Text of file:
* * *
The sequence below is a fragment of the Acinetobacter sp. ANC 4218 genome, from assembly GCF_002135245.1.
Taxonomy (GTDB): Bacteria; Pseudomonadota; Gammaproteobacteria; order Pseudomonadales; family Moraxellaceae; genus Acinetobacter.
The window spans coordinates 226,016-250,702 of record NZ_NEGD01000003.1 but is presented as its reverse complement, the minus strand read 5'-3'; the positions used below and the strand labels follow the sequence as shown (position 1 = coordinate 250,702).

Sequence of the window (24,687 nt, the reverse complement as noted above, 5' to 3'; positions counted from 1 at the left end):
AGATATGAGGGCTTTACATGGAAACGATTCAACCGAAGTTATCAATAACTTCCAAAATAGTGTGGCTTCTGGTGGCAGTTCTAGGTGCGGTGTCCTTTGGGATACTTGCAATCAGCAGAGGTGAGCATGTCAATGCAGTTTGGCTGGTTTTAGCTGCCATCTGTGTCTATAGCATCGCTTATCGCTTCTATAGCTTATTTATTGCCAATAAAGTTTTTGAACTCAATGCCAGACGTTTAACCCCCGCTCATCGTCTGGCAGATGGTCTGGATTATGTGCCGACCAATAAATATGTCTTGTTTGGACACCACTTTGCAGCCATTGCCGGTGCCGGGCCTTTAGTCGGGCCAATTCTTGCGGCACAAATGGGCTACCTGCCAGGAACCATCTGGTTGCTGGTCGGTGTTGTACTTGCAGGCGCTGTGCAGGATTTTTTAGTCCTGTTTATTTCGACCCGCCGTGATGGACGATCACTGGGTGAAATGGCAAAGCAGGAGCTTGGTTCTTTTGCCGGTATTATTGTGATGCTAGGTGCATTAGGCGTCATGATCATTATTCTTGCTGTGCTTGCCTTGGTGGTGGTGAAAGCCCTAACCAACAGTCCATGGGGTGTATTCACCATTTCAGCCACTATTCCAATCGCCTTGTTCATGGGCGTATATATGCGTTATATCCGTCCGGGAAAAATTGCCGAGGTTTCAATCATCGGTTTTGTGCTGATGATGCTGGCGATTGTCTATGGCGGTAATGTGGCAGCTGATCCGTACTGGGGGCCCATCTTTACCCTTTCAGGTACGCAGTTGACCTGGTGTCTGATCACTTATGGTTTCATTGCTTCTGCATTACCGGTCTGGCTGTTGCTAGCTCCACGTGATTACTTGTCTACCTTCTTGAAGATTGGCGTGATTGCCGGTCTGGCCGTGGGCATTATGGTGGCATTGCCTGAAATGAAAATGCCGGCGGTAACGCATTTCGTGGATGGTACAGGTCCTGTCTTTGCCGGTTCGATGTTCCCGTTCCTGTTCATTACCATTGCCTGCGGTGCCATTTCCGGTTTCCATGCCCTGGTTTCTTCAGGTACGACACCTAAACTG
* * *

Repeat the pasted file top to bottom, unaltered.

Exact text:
The sequence below is a fragment of the Acinetobacter sp. ANC 4218 genome, from assembly GCF_002135245.1.
Taxonomy (GTDB): Bacteria; Pseudomonadota; Gammaproteobacteria; order Pseudomonadales; family Moraxellaceae; genus Acinetobacter.
The window spans coordinates 226,016-250,702 of record NZ_NEGD01000003.1 but is presented as its reverse complement, the minus strand read 5'-3'; the positions used below and the strand labels follow the sequence as shown (position 1 = coordinate 250,702).

Sequence of the window (24,687 nt, the reverse complement as noted above, 5' to 3'; positions counted from 1 at the left end):
AGATATGAGGGCTTTACATGGAAACGATTCAACCGAAGTTATCAATAACTTCCAAAATAGTGTGGCTTCTGGTGGCAGTTCTAGGTGCGGTGTCCTTTGGGATACTTGCAATCAGCAGAGGTGAGCATGTCAATGCAGTTTGGCTGGTTTTAGCTGCCATCTGTGTCTATAGCATCGCTTATCGCTTCTATAGCTTATTTATTGCCAATAAAGTTTTTGAACTCAATGCCAGACGTTTAACCCCCGCTCATCGTCTGGCAGATGGTCTGGATTATGTGCCGACCAATAAATATGTCTTGTTTGGACACCACTTTGCAGCCATTGCCGGTGCCGGGCCTTTAGTCGGGCCAATTCTTGCGGCACAAATGGGCTACCTGCCAGGAACCATCTGGTTGCTGGTCGGTGTTGTACTTGCAGGCGCTGTGCAGGATTTTTTAGTCCTGTTTATTTCGACCCGCCGTGATGGACGATCACTGGGTGAAATGGCAAAGCAGGAGCTTGGTTCTTTTGCCGGTATTATTGTGATGCTAGGTGCATTAGGCGTCATGATCATTATTCTTGCTGTGCTTGCCTTGGTGGTGGTGAAAGCCCTAACCAACAGTCCATGGGGTGTATTCACCATTTCAGCCACTATTCCAATCGCCTTGTTCATGGGCGTATATATGCGTTATATCCGTCCGGGAAAAATTGCCGAGGTTTCAATCATCGGTTTTGTGCTGATGATGCTGGCGATTGTCTATGGCGGTAATGTGGCAGCTGATCCGTACTGGGGGCCCATCTTTACCCTTTCAGGTACGCAGTTGACCTGGTGTCTGATCACTTATGGTTTCATTGCTTCTGCATTACCGGTCTGGCTGTTGCTAGCTCCACGTGATTACTTGTCTACCTTCTTGAAGATTGGCGTGATTGCCGGTCTGGCCGTGGGCATTATGGTGGCATTGCCTGAAATGAAAATGCCGGCGGTAACGCATTTCGTGGATGGTACAGGTCCTGTCTTTGCCGGTTCGATGTTCCCGTTCCTGTTCATTACCATTGCCTGCGGTGCCATTTCCGGTTTCCATGCCCTGGTTTCTTCAGGTACGACACCTAAACTG